Thursday, March 4, 2010
Portland's Japanese American Historical Plaza
Beyond the columns, a collection of large boulders follows a serpentine line next to the river walkway and cherry trees. The stones are carved with poems written by Lawson Inada, a professor of English at Southern Oregon University, and touchingly tell the story of local Japanese Americans. Some of the stones are broken, some shattered to represent the disrupted lives of internees. One large boulder lists the names of the different internment camps and another one displays a plaque with the Bill of Rights, an ironic reminder of the laws designed to protect the rights of all citizens. Not far away, is a plaque with a copy of the official Congressional apology to each of the 60,000 surviving Japanese American internees signed by President Reagan in 1987. At the far end of the Plaza, near the foot of the Steel Bridge is the Friendship Circle. Two tall stainless steel columns soar from a circular garden, celebrating the Portland and Sapporo, Japan, sister city relationship.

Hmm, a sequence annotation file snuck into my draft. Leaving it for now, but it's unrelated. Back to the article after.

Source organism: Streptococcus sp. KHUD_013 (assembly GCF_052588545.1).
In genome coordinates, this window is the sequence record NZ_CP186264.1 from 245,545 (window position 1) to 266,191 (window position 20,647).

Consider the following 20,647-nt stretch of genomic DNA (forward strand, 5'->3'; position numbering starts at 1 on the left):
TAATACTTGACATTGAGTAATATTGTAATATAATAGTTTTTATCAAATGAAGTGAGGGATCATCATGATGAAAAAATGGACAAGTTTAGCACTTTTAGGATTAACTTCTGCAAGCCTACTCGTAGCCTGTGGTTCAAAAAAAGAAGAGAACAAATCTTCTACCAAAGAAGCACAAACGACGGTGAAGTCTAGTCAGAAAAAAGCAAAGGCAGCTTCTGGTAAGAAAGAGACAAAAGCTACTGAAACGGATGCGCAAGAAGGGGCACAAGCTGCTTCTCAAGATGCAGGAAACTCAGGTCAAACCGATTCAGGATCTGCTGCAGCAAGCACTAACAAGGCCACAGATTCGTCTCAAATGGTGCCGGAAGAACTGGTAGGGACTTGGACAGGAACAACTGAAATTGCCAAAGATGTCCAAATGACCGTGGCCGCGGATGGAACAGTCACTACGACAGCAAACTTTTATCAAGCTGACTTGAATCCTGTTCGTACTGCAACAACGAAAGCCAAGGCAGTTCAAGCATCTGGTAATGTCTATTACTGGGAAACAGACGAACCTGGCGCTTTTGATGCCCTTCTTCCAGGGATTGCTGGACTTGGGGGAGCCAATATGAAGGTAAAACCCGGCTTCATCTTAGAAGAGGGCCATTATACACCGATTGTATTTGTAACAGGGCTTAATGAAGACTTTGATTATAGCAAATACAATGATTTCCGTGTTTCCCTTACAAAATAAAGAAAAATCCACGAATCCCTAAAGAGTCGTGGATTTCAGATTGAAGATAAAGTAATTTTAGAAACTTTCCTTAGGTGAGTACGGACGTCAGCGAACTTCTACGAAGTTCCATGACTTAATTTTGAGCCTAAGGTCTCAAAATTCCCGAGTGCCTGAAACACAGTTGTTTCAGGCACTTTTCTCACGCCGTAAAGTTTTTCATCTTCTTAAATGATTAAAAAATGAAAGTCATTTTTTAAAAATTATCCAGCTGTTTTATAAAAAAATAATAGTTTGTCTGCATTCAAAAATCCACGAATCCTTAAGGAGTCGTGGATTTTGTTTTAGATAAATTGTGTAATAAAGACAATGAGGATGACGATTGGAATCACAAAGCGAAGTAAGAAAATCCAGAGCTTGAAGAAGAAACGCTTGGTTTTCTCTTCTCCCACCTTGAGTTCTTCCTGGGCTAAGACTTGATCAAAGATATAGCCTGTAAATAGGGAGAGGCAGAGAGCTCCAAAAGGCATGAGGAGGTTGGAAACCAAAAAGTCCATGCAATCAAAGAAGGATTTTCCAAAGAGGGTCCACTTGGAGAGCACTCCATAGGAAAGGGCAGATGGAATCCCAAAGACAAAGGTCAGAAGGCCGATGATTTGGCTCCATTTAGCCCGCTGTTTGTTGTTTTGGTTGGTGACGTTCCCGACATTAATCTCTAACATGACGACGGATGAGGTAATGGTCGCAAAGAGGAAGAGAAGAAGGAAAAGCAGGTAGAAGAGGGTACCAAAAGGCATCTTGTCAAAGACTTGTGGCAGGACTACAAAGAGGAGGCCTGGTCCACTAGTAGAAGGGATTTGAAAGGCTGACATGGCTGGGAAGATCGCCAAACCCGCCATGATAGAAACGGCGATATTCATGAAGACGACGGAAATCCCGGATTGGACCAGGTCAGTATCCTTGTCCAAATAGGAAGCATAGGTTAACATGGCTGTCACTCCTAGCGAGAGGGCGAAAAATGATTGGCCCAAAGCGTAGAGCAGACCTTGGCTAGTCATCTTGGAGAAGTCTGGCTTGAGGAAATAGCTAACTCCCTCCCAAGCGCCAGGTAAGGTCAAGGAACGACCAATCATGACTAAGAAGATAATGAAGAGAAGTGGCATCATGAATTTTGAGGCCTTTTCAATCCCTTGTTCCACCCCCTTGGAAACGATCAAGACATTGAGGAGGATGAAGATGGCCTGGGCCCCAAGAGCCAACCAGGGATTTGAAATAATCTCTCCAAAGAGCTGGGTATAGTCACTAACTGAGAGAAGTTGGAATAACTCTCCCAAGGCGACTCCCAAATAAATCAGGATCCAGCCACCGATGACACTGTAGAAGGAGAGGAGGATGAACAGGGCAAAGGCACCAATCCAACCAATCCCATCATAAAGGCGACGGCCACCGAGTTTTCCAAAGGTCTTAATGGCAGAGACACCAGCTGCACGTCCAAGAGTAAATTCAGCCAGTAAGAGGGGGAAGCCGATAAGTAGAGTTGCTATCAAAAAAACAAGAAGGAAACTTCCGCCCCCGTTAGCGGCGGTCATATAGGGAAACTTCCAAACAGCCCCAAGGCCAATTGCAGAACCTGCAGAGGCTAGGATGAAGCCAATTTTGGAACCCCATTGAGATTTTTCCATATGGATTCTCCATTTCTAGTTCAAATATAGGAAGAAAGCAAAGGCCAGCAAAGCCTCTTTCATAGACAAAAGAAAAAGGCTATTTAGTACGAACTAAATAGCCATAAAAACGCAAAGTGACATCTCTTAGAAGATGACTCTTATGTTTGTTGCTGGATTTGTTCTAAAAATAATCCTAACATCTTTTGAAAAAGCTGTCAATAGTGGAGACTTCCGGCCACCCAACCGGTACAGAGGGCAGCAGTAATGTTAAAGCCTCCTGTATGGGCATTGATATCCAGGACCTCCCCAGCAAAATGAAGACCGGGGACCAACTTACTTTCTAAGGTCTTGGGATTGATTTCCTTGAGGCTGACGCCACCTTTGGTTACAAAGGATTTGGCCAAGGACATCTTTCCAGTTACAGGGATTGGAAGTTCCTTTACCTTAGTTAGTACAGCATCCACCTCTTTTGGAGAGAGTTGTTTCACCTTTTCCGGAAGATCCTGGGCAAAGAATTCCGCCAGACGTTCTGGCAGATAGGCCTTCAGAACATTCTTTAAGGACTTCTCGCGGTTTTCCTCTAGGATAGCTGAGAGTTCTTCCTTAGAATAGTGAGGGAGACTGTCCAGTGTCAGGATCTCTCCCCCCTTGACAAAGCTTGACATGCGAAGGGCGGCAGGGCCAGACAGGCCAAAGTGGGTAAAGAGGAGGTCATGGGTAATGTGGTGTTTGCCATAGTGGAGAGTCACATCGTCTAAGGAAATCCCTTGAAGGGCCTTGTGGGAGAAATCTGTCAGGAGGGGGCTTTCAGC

West of the Plaza is the neighborhood known today as Old Town, but it was once the center of a thriving Japanese American community called Nihonmachi, or Japantown. At the end of the 19th century, large numbers of Japanese workers immigrated to the Pacific Northwest to work in farms, orchards, salmon canneries, and railroads. By 1905, more than 25,000 called Portland home. A bustling, business community developed in this area with its own newspaper, grocery stores, theaters, shops and restaurants.
All that came to an end on February 19, 1942 when President Franklin Roosevelt issued Executive Order 9066 directing the military to incarcerate all persons of Japanese ancestry on the West Coast. Portland families were sent to what had been the Pacific International Livestock Expo Center and from there to various relocation camps scattered throughout remote, rural areas of Idaho, Wyoming, and California. Japantown never recovered, and as one of the poems engraved on a stone in the Plaza reflects: Just over there was our community. Echoes! Echoes! Echoes!
Oregon Nikkei Legacy Center located at 121 NW Second Avenue, between Couch and Davis Streets in the old Merchant Hotel. Its exhibits, artifacts, and photos highlight the experiences of first generation immigrants called Issei, the development of Japantown, and the forced internment during World War II.